Also as an art form it's very limited. Photographers are massively overrated. When I started this thread I thought it would be an ongoing diary of learning a craft but there's just not much craft to learn which is why I abandoned the thread quickly. 99 times out a hundred if people respond to a portrait it's because of the model and the hair and make up team. I'm just recording what they do though people attribute all the good stuff to the guy with the camera. It's nice to be over appreciated for a change but when models start to talk about 'mastery of light' and what not I tune out. Fact is if you've got a good camera and good lights it will look good. I could teach anyone how to be a professional photographer in under half an hour, all you need is about $2300 worth of gear. The better your gear, the better your photos. To up my level to where I'd want it to be I'd have to make some pretty serious investments and I'm not sure I'm up for that. By the by, all photographers say it's not the camera but the man behind it that counts. Which is great as an ego thing but I don't see many pros working with compacts.

Anyway that was a good head clearer. Thanks!

http://i251.photobucket.com/albums/gg298/dankfilms/IMG_1304321172390090_zpsi31nv5j9.jpeg (http://s251.photobucket.com/user/dankfilms/media/IMG_1304321172390090_zpsi31nv5j9.jpeg.html)

sukebanboy
07-03-2014, 10:53 PM
Nice Dom!

Always good to get a "hobby" or something you like and see it pan out into actually EARNING you money....and then maybe realizing you can (god forbid) actually have a career that you ENJOY...Where you have FUN and are HAPPY to go to work everyday.....

Nice to know movie forums are not the only place where people are up their own arses and omit an aura of "I am better than you-ness"!!!...Been on lots of sites where they think they are God...which is why I only usually post on here these days...because was all KNOW Ian is God already!!!:funny:

So...all i really have left to say is WELL DONE...and KEEP UP THE GOOD WORK..Its really nice to see someone "make it" doing something they enjoy and want to improve at ...My fingers are crossed that you really DO get to keep doing this (and that it pays you enough to live on) for as long as you want to....Cant say I am NOT JEALOUS....coz I AM.....:funny:

Dom D
07-04-2014, 02:40 AM
So...all i really have left to say is WELL DONE...and KEEP UP THE GOOD WORK..Its really nice to see someone "make it" doing something they enjoy and want to improve at ...My fingers are crossed that you really DO get to keep doing this (and that it pays you enough to live on) for as long as you want to....Cant say I am NOT JEALOUS....coz I AM.....:funny:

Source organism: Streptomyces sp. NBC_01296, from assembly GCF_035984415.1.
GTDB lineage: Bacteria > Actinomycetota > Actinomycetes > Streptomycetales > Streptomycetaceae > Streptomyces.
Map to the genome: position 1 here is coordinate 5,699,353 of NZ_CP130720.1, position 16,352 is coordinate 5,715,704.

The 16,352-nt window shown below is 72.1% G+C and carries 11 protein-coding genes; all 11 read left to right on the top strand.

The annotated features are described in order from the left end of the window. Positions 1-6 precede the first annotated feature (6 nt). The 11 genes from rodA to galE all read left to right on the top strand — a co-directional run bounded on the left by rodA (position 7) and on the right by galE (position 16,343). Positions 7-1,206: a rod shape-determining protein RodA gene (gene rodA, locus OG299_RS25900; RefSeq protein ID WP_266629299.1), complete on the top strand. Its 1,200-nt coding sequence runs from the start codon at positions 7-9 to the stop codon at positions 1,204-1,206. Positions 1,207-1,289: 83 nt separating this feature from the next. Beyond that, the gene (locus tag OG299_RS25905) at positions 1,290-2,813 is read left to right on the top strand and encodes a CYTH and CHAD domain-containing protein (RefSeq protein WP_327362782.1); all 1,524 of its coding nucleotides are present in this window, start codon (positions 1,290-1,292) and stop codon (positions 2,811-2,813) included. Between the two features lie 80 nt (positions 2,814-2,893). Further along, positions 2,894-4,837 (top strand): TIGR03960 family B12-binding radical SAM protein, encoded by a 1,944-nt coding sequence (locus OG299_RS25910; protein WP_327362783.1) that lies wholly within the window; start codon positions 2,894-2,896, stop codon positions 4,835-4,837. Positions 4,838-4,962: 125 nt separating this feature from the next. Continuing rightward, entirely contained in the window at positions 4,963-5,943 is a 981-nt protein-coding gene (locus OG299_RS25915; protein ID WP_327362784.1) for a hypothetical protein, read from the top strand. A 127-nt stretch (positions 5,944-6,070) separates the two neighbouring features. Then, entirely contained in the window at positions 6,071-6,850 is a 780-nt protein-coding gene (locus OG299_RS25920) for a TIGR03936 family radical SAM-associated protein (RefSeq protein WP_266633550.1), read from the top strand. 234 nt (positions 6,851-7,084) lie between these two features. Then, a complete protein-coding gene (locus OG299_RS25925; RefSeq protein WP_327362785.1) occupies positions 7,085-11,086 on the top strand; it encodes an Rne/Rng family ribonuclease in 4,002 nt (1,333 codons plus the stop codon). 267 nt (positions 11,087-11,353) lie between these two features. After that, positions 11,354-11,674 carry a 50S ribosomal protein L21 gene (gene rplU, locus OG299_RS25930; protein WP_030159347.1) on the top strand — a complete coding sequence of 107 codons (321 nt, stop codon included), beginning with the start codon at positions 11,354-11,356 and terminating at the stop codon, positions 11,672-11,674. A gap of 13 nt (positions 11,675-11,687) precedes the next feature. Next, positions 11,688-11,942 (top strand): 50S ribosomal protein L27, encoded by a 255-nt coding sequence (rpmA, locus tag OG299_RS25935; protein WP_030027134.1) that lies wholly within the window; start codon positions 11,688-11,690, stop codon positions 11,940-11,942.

Sorry, that was a rambly, stream of conscious post but what I was actually saying is that I'm actually largely stepping back from it. Strange time to do it now that it's just become what could be a full time job for me but it's taking up too much time. i'll still have maybe a couple days a month to play with it but I don't need the money- apart from good booze there's just not much that I want- and as an art form it doesn't interest me enough to pursue it seriouslly. I think I'm going sit down and write a book.

Paul L
07-04-2014, 03:17 AM
Also as an art form it's very limited. Photographers are massively overrated. When I started this thread I thought it would be an ongoing diary of learning a craft but there's just not much craft to learn which is why I abandoned the thread quickly. 99 times out a hundred if people respond to a portrait it's because of the model and the hair and make up team. I'm just recording what they do though people attribute all the good stuff to the guy with the camera. It's nice to be over appreciated for a change but when models start to talk about 'mastery of light' and what not I tune out. Fact is if you've got a good camera and good lights it will look good. I could teach anyone how to be a professional photographer in under half an hour, all you need is about $2300 worth of gear. The better your gear, the better your photos. To up my level to where I'd want it to be I'd have to make some pretty serious investments and I'm not sure I'm up for that. By the by, all photographers say it's not the camera but the man behind it that counts. Which is great as an ego thing but I don't see many pros working with compacts.